Emblematic of the template for confusion was the mostly-corrupt Mayor Jerry Cavanaugh's and mostly-well-meaning Gov. George Romney's dithering in late July 1967 as long-simmering economic and racial pressure-gradients (ref. above) erupted into riots that for various reasons were beyond the scope of local police to control (not the fault of the police, IMO). State troopers, then the National Guard, were called in, but to insufficient effect. Requesting federal aid, Romney was told by then US Attorney General Ramsey Clark that Federal troops would be supplied only if Gov. Romney would declare a state of "civil insurrection" (influence of confused interpretations of Posse Comitatus law). Romney, a businessman, would not yield because he feared the effects on insurance payments (confusion motivated by his fear of the "act of war" escape clause). To his credit, Romney persisted in requesting Federal help. Almost two days after the riot started, President Lyndon Johnson imposed a state of emergency on the D, castigating Romney repeatedly for his indecision. Elements of the 82nd and 101st Army Airborne Divisions, waiting outside the city, entered Detroit, marking what I call the "middle of the end" for the D.

    Similar denial, dithering, clabbering about, theft and slapstick attempts at "solutions" cluttered the following years, as the denoument of Detroit's tragedy played out. I lived over 100 miles north of the D - reading, listening, inwardly digesting as many details as I could obtain about the slow-moving catastrophe. For a while, industrial wealth production in the D was sufficient to mask many of the underlying decay until, like the bones of an ageing animal, failure poked through the thinning fat.

    Is this the "end of the end", or is worse yet to come?

    I'm truly sorry if this ramble has offended anyone. Detroit is a collection of memories that still matters a lot to me. I'm very grateful for the opportunity to share a few of my simple thoughts about it...
    Last edited by beachboy; February-21-12 at 09:06 PM.

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    Quote Originally Posted by Mark Smiles View Post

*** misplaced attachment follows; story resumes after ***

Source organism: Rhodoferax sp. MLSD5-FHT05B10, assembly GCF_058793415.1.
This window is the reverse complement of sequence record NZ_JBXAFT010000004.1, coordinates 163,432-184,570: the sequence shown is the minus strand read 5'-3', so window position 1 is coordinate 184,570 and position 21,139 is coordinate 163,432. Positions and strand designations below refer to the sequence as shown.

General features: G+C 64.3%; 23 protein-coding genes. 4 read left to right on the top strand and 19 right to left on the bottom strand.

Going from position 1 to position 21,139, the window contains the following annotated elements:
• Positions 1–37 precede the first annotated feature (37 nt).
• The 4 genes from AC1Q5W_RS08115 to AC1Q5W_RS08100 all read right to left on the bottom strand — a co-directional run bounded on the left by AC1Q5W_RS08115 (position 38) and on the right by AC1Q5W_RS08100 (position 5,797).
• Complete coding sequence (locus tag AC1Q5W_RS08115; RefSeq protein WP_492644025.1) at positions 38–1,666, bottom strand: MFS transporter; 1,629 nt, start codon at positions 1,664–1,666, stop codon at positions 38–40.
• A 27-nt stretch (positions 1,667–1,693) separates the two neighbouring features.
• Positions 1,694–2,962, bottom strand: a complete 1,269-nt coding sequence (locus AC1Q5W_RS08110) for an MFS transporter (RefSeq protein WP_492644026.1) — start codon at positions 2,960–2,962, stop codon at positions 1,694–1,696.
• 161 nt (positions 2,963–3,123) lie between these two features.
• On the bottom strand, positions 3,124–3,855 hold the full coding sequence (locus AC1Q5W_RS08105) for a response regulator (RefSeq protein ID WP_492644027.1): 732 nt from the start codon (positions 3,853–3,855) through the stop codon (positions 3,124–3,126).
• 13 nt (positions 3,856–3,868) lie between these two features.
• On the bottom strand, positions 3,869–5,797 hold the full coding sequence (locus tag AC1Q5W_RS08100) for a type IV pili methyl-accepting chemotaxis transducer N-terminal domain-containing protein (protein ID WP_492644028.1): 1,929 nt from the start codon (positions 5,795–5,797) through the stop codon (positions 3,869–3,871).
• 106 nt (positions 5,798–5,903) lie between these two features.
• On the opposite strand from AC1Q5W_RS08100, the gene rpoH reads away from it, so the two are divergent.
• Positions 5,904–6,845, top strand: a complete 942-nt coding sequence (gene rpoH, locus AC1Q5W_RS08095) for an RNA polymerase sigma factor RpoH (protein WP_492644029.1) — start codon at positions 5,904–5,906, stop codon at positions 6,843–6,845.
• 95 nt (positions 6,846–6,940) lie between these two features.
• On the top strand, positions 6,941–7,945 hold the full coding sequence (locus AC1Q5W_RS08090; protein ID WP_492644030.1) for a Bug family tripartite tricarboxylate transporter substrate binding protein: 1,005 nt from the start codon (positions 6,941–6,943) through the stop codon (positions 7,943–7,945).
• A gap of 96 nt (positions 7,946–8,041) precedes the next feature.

Look at the bang up job they did with urban renewal.
    Yes! LaFayette Park is one of the best parts of downtown to live in and has been since it was built. Woodbridge is a relic of an era when houses were required to be designed by architects. I'm glad to agree with you by ignoring everything you wrote except a sarcastic declaration.

  17. #17
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    The information about the DTR and the development around it choking off Detroit is a very interesting theory.

  18. #18
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    great planning, lets build factories on the entire riverfront and then encircle the city property with more factories. no wonder people wanted to move...get away from the smog and smells. the price of industrialization i guess.

    on another note...will st john hospital offer a live where you work program? the area around balduck park still has some great homes but the neighborhood appears in decline...

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    .....Coleman Young.....

  20. #20
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    I have wondered for years why our family left the New Center area in 1952 and returned to the South? When looking at maps and knowing our family's history, I think that the construction of the John C Lodge Freeway had a lot to do with it. Our family lived on Lincoln St. just down the street from the Ford Hospital. My older brother sold newspapers and his primary location was in front of the GM Building several blocks away. An older sister worked at the corner of W Grand Blvd and Woodward Ave. So, the construction of the freeway really divided the neighborhood and separated my family from their home and their jobs.

    My brother also spoke of gangs that were moving into the area from Hamtramck and how he had been mugged.

    My brothers and sisters said they loved Detroit up until that time.